Quality versus subscription

Cliff Saran's article in this week's technology section rightly bemoans the poor quality of the products we are fed by the major...

Cliff Saran's article in this week's technology section (see link, below) rightly bemoans the poor quality of the products we are fed by the major software houses. Users are forced to pay for imperfect software and then the cycle of patching and maintenance it necessitates.

Now, Microsoft's announcement that it is delaying the next release of SQL Server 2000 until the second half of next year introduces another element into the quality equation. Its decision signals an admirable intent to prioritise quality. But it casts doubt over the practicability of the subscription model, as applied to software licensing.

Good software quality and subscription licensing cannot co-exist. The subscription licensing model makes sense if users receive regular updates for their money. But when they do not, it becomes a nonsensical premise - and Microsoft's delays suggest regular updates cannot be guaranteed.

Unless products are refreshed at least every three years, and preferably every two years, subscription licensing will never be cost-effective. High-quality software takes years to develop. Yet the longer it takes for a software supplier to develop and distribute new, improved iterations of its products, the longer users find themselves subscribing to a service they are not enjoying.

Industry must cut software errors >>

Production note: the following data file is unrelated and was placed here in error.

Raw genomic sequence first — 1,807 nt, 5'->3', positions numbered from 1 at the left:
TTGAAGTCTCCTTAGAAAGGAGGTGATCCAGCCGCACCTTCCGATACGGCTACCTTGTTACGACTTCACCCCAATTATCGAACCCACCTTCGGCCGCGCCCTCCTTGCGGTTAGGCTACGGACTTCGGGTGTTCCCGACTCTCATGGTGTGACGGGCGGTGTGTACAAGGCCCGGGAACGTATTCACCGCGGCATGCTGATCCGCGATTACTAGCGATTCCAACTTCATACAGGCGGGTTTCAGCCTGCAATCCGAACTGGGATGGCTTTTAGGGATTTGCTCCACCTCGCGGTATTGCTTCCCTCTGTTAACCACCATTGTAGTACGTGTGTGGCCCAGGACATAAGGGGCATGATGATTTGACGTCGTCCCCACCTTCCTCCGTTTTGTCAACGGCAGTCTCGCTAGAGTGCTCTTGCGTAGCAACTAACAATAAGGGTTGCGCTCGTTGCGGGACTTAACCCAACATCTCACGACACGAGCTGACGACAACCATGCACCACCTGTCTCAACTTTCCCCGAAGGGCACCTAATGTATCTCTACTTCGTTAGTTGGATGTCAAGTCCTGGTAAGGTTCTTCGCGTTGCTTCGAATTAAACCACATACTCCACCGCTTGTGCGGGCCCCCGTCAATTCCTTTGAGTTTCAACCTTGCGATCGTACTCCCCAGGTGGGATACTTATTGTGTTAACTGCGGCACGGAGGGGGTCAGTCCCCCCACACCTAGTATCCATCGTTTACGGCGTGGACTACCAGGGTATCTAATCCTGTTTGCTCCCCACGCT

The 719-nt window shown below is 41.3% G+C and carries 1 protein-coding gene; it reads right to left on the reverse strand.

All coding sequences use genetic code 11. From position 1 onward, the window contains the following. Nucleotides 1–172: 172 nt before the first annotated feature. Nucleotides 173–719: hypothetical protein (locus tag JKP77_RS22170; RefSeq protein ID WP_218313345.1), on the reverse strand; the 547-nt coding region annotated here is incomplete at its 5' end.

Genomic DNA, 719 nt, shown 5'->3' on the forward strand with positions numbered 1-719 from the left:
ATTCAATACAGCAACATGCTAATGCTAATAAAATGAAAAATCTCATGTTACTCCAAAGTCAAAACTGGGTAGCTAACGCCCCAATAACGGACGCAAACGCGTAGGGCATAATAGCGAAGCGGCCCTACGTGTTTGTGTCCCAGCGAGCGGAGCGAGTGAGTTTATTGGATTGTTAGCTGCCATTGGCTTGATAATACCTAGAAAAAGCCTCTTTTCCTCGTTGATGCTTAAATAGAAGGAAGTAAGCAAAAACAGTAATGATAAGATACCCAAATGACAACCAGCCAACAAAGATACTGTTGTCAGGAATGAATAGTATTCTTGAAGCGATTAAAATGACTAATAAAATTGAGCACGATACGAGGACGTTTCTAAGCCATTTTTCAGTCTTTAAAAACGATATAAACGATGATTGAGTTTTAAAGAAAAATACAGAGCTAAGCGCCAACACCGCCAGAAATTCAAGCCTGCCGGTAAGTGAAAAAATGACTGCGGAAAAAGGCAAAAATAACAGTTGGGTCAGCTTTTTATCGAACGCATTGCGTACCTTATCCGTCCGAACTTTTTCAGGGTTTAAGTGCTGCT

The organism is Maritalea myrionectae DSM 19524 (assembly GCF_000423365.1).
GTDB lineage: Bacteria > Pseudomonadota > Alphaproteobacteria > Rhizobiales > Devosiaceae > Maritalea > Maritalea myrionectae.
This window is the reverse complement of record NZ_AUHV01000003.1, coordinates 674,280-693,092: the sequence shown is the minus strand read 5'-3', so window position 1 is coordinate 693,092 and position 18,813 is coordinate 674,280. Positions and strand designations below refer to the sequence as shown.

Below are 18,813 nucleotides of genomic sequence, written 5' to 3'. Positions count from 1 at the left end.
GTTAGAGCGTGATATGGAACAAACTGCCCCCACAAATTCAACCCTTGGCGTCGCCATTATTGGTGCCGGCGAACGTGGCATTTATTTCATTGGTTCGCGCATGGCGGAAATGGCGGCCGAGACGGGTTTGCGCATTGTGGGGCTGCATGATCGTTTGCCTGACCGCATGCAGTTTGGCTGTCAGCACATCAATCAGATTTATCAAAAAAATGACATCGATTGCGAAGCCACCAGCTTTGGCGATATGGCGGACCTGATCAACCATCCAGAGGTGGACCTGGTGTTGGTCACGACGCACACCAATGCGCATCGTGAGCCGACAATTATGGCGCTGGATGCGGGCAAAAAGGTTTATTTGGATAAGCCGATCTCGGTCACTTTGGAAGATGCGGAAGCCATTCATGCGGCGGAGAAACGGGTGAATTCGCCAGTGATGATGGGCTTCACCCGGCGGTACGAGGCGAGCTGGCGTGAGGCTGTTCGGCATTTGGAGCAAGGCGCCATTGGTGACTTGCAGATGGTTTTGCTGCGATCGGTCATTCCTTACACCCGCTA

Westminster asks for your views on e-laws

Computer Weekly launched its Lock Down the Law campaign last year in an attempt to co-ordinate industry efforts to persuade the government to update the UK's computer crime laws.

In particular, the campaign has pressed for a review of the Computer Misuse Act, which contains loopholes that make it difficult for the police to prosecute perpetrators of denial of service attacks.

Now there is progress to report. The Home Office has asked industry parliamentary group Eurim to examine the issue of computer crime and gather feedback from users. Until now, the way in which we dealt with computer crime has been hobbled by a hotchpotch of interested groups, outdated legislation and a lack of communication between police and the UK's business community.

This is your chance to express your views. Where should responsibility lie for tackling cybercrime? What procedures need to be in place for investigating security breaches? Only by feeding your views on these and other issues into Eurim's consultation can you hope to ensure that the UK has adequate means of dealing with cybercriminals.

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